The retail vacancy rate in the Chicago area rose in the first quarter to the highest it’s been in nearly eight years, according to CBRE.
Compared to 9.5 percent in the previous year, the retail vacancy rate has reached 11.4 percent for January through March, which is approaching the post-recession peak of 12.1 percent in early 2010, according to Crain’s.
The surge in empty space is fueled by the trend of big chains like Toys “R” Us going out of business at the hands of Amazon and the surge in online shopping.
“The increase in vacancy is really a function of the liquidation from a slew of bankruptcies,” CBRE’s Sean McCourt told Crain’s.
Shopping centers are thriving, though, in dense, higher-income neighborhoods and suburbs like the city’s North Side, which had a first-quarter vacancy rate of 6.2 percent, and the western suburbs, at 7.4 percent, according to CBRE.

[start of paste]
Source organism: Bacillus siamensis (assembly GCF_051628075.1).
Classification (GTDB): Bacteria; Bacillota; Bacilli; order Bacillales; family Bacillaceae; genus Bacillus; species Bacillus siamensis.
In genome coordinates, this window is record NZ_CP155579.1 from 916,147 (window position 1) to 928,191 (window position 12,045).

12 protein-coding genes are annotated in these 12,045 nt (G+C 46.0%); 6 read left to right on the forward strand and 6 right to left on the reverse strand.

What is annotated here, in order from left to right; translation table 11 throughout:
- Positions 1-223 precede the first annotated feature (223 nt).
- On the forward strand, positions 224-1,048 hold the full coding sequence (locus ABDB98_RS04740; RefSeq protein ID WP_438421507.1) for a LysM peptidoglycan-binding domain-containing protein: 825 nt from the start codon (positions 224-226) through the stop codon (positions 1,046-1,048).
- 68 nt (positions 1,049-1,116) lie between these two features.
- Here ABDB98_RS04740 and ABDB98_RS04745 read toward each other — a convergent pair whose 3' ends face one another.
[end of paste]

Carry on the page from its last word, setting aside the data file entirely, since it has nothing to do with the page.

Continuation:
The south suburbs, meanwhile, had the highest vacancy rate at 19.9 percent, followed by the far west suburbs at 15 percent.
“The market is increasingly polarized,” McCourt told Crain’s. “There’s a lot of activity, but a lot of it is in the best spaces in the best markets.” [Crain’s] — John O’Brien